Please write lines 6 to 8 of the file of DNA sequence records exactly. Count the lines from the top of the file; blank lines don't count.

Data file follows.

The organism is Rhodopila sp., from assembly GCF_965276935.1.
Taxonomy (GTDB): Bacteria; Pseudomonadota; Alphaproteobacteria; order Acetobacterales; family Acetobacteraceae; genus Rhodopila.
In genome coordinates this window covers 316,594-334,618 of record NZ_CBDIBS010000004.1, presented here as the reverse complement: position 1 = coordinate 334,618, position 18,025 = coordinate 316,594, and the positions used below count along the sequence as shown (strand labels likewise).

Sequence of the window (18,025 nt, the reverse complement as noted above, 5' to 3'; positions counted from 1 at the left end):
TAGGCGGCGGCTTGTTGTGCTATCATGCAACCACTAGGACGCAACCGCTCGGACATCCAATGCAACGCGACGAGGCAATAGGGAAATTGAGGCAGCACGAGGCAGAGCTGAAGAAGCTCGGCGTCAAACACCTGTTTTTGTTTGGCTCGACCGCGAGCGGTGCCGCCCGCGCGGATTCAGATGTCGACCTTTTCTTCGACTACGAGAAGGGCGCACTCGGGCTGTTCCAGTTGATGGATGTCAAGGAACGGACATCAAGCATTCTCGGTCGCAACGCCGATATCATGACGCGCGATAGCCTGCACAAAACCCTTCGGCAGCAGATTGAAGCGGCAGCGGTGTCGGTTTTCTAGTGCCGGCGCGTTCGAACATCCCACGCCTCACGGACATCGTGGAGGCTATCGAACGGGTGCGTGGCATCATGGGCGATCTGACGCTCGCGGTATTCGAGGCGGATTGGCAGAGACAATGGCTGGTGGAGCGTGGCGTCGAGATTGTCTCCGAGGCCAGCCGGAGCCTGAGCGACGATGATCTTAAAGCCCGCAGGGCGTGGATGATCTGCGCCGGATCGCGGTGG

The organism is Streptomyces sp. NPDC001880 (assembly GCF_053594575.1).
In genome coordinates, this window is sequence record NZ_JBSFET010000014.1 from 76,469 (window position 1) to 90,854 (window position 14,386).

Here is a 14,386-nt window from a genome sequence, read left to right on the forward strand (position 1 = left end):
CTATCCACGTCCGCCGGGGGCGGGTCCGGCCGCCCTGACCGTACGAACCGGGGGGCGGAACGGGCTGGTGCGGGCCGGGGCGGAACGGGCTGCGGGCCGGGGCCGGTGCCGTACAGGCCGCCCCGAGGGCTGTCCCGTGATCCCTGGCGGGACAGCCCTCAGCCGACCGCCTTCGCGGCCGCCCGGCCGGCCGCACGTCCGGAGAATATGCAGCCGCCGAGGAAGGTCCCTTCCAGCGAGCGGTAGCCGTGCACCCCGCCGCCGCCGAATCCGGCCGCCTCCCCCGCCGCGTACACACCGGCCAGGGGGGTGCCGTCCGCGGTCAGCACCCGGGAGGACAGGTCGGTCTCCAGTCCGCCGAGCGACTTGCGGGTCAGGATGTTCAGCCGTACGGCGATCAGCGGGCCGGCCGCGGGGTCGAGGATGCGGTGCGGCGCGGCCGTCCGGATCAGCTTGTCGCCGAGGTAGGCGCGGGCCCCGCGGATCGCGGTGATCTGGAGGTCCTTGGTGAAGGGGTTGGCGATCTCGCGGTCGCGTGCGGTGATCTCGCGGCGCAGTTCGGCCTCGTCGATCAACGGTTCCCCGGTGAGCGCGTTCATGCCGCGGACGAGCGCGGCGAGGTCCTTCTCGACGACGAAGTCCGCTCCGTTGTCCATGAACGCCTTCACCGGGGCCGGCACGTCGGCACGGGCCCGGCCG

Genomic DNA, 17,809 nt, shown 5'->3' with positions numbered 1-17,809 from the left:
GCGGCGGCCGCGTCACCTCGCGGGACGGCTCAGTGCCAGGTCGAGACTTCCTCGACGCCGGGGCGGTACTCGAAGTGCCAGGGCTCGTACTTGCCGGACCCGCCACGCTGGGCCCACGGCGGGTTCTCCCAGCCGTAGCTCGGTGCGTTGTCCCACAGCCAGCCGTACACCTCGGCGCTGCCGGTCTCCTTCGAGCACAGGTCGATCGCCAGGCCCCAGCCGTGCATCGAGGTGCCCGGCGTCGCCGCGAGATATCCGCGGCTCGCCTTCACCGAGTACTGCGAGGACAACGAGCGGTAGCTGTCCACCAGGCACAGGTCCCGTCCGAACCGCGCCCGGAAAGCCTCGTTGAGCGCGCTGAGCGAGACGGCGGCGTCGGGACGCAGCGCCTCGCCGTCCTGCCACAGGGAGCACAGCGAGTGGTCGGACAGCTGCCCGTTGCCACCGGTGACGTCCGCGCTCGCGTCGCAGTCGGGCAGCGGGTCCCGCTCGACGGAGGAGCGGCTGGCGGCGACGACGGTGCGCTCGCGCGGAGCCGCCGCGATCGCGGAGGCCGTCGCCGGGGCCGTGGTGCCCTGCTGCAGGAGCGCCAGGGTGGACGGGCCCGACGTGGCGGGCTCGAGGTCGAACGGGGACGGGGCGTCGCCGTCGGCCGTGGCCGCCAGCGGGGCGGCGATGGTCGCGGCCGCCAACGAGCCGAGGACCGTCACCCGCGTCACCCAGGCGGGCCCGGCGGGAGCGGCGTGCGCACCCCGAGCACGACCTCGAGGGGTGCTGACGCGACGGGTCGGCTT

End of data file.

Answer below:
The organism is Streptomyces sp. NPDC001880 (assembly GCF_053594575.1).
In genome coordinates, this window is sequence record NZ_JBSFET010000014.1 from 76,469 (window position 1) to 90,854 (window position 14,386).

Here is a 14,386-nt window from a genome sequence, read left to right on the forward strand (position 1 = left end):